SCARBOROUGH:  But they don‘t seem to...

VANDEN HEUVEL:  ... to end this war.

SCARBOROUGH:  ... be doing it.  If you look at the Republican Party...

VANDEN HEUVEL:  But here‘s the problem...

SCARBOROUGH:  Hold on a second.  The Republican Party was—we said all last week the Republican Party was in the middle of this civil war.  A lot of people are still saying it, and yet for some reason, in the midst of this civil war, Republicans are standing shoulder to shoulder and they‘re getting the best of Harry Reid.

VANDEN HEUVEL:  Not for long.  Not for long.  And I think you will see more like Norm Coleman and Susan Collins, of Minnesota and Maine.  But I think the big problem you‘re seeing come out of this White House, still in the death embrace of neo-conservatives, is they are going to try and lay out the argument of who lost Iraq.  That will be a fundamental debate.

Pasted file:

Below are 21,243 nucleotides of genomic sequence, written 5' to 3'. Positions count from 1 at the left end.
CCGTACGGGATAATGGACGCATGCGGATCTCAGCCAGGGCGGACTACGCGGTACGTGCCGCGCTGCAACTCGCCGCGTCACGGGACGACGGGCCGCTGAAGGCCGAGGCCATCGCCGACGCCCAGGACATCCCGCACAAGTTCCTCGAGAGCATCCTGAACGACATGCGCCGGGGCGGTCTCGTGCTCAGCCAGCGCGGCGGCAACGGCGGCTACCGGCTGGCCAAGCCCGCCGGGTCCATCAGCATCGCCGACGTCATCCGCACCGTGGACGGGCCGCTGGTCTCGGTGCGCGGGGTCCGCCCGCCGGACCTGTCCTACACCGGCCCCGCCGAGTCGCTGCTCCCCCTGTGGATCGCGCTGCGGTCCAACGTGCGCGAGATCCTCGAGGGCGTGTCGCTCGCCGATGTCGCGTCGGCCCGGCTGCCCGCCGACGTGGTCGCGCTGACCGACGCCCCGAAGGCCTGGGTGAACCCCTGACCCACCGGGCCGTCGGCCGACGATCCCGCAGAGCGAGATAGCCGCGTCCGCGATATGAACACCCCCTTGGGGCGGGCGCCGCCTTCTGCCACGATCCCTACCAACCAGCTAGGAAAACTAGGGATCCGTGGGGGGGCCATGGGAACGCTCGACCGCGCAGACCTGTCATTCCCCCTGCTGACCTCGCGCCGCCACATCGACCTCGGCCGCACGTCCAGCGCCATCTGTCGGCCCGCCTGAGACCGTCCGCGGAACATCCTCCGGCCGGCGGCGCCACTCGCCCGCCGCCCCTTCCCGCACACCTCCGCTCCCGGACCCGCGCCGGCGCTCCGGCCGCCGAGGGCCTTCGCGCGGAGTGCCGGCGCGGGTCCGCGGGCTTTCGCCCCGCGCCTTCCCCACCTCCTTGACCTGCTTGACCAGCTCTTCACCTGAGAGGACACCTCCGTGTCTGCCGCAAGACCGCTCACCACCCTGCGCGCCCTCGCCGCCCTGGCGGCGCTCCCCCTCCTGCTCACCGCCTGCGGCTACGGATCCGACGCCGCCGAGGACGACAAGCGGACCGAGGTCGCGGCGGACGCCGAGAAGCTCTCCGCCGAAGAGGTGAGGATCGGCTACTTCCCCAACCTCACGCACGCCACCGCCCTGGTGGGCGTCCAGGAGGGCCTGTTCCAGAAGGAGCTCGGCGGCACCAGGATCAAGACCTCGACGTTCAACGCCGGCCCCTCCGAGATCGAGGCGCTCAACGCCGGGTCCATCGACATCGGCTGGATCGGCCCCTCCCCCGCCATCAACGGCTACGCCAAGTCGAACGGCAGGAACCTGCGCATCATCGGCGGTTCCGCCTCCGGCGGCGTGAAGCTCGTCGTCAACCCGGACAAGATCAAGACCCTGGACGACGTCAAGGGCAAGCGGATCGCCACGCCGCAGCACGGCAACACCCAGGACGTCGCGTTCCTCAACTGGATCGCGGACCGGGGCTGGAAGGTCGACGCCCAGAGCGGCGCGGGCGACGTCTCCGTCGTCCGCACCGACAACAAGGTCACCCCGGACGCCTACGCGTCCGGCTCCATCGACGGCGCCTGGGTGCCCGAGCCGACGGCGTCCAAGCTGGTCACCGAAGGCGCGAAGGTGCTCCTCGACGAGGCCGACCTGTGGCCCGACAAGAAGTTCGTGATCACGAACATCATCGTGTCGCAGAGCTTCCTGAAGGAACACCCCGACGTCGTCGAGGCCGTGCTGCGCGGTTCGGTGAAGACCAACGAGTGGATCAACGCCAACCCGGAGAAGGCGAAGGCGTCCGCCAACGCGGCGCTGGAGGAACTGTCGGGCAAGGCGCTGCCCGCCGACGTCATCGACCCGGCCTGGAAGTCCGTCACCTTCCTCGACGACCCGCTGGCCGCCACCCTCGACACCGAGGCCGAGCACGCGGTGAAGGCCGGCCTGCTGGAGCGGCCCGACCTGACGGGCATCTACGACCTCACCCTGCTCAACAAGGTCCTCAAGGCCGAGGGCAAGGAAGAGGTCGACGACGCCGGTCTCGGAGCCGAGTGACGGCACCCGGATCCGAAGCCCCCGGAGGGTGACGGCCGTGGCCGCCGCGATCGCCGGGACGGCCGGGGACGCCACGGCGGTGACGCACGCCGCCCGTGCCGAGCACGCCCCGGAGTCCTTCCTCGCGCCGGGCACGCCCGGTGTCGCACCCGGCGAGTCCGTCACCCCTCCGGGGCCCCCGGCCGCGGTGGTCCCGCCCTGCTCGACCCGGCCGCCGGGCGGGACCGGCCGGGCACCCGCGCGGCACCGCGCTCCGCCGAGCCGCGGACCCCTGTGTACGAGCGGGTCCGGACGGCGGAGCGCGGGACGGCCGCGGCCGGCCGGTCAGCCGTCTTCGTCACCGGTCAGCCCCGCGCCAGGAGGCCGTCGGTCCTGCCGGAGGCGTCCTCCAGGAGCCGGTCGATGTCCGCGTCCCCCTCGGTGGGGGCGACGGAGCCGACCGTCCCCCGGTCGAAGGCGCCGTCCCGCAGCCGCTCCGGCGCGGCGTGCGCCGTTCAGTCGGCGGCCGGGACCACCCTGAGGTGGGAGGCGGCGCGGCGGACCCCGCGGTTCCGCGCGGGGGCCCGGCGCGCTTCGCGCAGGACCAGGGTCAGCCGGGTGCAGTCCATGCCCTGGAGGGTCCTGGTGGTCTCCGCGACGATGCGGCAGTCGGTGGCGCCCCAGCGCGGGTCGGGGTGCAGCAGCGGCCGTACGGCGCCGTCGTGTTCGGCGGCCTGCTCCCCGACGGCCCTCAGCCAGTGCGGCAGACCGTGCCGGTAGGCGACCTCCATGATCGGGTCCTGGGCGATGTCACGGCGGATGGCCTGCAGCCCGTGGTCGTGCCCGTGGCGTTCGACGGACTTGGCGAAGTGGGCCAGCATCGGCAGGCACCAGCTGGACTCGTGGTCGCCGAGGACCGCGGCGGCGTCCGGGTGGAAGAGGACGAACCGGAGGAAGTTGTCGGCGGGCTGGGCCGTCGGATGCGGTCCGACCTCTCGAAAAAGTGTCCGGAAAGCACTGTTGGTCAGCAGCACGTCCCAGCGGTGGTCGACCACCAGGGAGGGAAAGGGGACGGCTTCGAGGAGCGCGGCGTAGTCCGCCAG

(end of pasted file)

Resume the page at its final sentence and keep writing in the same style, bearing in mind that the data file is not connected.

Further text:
This administration owns this war, but the Democrats don‘t—they‘re worried about that politically.  I think, morally, they have a responsibility to use everything in their power to end this war.  But politically, this White House is so craven and so cynical that it will do anything to deflect attention from the greatest foreign policy disaster it has misled this nation into.


SCARBOROUGH:  You know what, though, Pat?  You‘ve got the American people that have given the power to Congress.


SCARBOROUGH:  So if what Katrina said about George W. Bush is the case, well, they‘ve given the keys to the vault that has all the money that we have in the U.S. treasury to the Democratic Party, and yet they‘re not doing anything right now, are they.